Breaches, Misconduct and Complaints

  • What is a breach?

    The NHMRC’s Guide to Managing and Investigating Breaches of the Australian Code for the Responsible Conduct of Research defines a breach as “ Failure to meet the principals and responsibilities of the code, and may refer to a single breach or multiple breaches .”

    The seriousness of a breach of the Code is reviewed on a sliding scale. A major research breach (or continued and repeated breaches) is considered research misconduct.

    When the seriousness of a breach is assessed, these factors will be considered:

    • How much the conduct deviated from the expected practice;
    • Who is affected by the breach and to what degree;
    • Whether the integrity of the research is compromised and, if so, to what extent;
    • Whether the researcher is experienced and if they have been found guilty of previous breaches.
    Minor research breaches are typically rectified through advice and counselling and rarely require an investigation. Examples include:
    • administrative errors;
    • clerical errors; and
    • unintentional oversights.

    Some examples of major breaches may include but is not limited to:

    1. fabrication of results;
    2. falsification or misrepresentation of results;
    3. plagiarism;
    4. misleading ascription of authorship;
    5. use of others' intellectual property without due acknowledgment;
    6. failure to declare and manage serious conflicts of interest;
    7. failure to responsibly manage and administer research funds;
    8. falsification or misrepresentation to obtain funding;
    9. conducting research without appropriate approvals such as written ethics approval, licenses and permits;
    10. risking the safety of human participants, or the wellbeing of animals or the environment;
    11. deviations from the Code that occur through gross or persistent negligence; and
    12. wilful concealment or facilitation of research misconduct by others.
  • Recommended definition of research misconduct

    Research misconduct is a serious breach of the Code which is also intentional or reckless or negligent.

    Breaches of the Code and allegations of misconduct should be reported immediately, and will be investigated accordingly.

  • Who do I contact regarding concerns, breaches or misconduct?

    If you have a concern regarding research conduct at the University, you should first talk to a Research Integrity Advisor (RIA). They will be able to provide advice regarding the relevant Codes and Procedures and help you to determine if the matter should be referred to the Research Integrity Unit.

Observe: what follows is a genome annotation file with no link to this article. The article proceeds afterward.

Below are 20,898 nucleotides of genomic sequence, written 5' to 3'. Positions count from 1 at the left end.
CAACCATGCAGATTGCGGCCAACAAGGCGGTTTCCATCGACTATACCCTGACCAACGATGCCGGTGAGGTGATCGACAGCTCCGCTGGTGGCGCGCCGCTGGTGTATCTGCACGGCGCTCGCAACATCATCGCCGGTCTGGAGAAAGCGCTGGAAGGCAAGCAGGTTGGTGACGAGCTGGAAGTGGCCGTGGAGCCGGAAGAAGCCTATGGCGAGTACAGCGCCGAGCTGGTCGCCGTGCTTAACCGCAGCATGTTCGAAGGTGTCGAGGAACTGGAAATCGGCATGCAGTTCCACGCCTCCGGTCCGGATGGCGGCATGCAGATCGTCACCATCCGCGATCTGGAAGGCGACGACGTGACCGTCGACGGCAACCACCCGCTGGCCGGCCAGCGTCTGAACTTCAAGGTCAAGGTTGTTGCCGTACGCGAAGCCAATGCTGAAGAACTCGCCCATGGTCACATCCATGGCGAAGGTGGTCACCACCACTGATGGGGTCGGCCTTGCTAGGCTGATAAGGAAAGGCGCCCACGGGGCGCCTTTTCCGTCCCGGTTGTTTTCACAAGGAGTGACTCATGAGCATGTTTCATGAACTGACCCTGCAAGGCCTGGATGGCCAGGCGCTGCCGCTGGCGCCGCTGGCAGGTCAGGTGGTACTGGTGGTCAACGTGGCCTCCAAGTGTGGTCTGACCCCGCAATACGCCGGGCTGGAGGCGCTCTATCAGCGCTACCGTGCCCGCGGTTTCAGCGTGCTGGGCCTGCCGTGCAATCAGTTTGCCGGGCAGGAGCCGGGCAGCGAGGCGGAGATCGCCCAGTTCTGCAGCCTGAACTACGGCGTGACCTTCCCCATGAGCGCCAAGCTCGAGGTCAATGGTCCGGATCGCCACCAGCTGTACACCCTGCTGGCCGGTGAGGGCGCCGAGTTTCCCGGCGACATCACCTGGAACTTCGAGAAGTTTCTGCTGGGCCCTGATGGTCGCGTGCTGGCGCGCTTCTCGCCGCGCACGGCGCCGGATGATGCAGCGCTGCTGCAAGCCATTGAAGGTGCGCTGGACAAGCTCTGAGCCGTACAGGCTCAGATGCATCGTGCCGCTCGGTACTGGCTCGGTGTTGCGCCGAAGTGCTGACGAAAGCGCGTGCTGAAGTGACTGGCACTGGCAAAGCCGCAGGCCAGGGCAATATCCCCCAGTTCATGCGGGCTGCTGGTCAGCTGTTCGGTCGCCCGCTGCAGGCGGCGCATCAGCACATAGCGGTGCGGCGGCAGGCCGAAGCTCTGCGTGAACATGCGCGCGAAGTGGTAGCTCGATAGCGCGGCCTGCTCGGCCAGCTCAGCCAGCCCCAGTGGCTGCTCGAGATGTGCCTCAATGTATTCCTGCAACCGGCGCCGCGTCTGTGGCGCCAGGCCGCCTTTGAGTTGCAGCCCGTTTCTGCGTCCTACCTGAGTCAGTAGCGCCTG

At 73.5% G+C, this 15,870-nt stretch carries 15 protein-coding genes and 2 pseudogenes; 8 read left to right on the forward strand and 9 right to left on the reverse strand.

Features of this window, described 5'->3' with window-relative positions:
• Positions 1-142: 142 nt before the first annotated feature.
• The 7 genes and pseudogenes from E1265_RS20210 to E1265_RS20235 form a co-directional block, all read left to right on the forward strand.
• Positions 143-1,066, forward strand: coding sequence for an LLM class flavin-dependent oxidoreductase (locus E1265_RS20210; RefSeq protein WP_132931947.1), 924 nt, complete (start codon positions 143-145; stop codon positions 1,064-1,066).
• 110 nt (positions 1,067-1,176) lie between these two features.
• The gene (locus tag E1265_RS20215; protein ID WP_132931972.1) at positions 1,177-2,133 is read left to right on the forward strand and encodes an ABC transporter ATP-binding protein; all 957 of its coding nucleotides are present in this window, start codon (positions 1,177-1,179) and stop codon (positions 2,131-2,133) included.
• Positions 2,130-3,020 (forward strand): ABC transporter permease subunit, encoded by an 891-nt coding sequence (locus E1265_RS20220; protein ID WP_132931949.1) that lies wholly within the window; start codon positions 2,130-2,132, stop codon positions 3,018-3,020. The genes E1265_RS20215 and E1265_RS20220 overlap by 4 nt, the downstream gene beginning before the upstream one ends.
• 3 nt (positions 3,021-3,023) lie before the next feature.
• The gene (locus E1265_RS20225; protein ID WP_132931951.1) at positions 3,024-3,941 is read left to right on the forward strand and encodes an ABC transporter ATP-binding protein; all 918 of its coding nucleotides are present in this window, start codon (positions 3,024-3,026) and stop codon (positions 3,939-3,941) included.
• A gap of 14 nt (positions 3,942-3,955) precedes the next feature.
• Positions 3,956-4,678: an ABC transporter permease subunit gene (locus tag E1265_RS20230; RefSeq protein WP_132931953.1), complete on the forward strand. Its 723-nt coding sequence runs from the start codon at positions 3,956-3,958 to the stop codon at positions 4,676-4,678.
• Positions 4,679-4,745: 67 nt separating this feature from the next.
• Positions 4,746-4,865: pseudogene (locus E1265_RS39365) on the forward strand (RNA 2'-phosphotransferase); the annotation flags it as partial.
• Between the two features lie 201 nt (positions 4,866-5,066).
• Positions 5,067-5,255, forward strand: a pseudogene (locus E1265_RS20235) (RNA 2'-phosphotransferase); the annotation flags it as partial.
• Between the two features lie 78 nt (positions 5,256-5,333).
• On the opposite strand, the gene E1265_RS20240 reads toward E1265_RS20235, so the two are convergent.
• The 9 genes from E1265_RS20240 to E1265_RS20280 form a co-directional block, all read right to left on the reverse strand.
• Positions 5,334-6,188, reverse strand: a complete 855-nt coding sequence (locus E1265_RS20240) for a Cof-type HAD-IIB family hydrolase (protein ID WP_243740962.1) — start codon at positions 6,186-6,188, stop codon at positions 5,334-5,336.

You can also contact the Research Integrity Unit to discuss a matter, or if you would like to lodge a submission regarding a potential breach or allegation of misconduct. Submissions for student research misconduct can be made via Student Conduct.

    If you are concerned about research conduct at another institution, it is best to directly go to that institution's equivalent research integrity office.

  • Investigation Process

    Charles Sturt has designed a procedure that supports the process to receive, investigate and manage complaints or allegations surrounding research activity that is occurring in contradiction to the Code. This process has been guided by the Guide to Managing and Investigating Potential Breaches of the Australian Code for the Responsible Conduct of Research, 2018 (the Guide).

    This process applies to all research activity undertaken by University staff and students, where a concern has been raised.

    Manage & Investigation Process

  • Roles and Responsibilities

    Responsible Executive Officer* (REO)

    At the University, the Vice-Chancellor undertakes the role of Responsible Executive Officer and:

    • is provided with a report at the conclusion of the assessment or investigation of potential or found breaches of the Code and;
    • decides on the course of action to be taken.

    Designated Officer* (DO)

    The Manager, Research Integrity Unit is appointed as the DO to:

    • receive complaints about the conduct of research or potential breaches of the Code;
    • and to oversee their management and investigation where required.

    Assessment Officer* (AO)

    The Assessment Officer is a person or persons appointed by the University to conduct a preliminary assessment of a complaint about research.

    Research Integrity Advisors (RIA)

    A Research Integrity Advisor will champion Charles Sturt University policy and procedure in order to foster responsible research conduct.

    The RIAs engage with university staff, students and the public to discuss concerns regarding the conduct of research and provide advice about the options available for progressing or resolving the matter.

    If required, the Research Integrity Advisor will also report breaches of the Code to the Designated Officer.

    Research Integrity Officer (RIO)

    The Research Integrity Officer is responsible for the coordination of the research integrity breach investigation process and providing support to the Research Integrity Advisors network and Designated Officer.

    Review Officer (RO)

    A senior University staff member with the responsibility to receive requests for a procedural review of an investigation of a breach of the Code.

    * Roles of DO and AO may be performed by the same individual in any one matter, however, the role of REO must be performed by a different individual.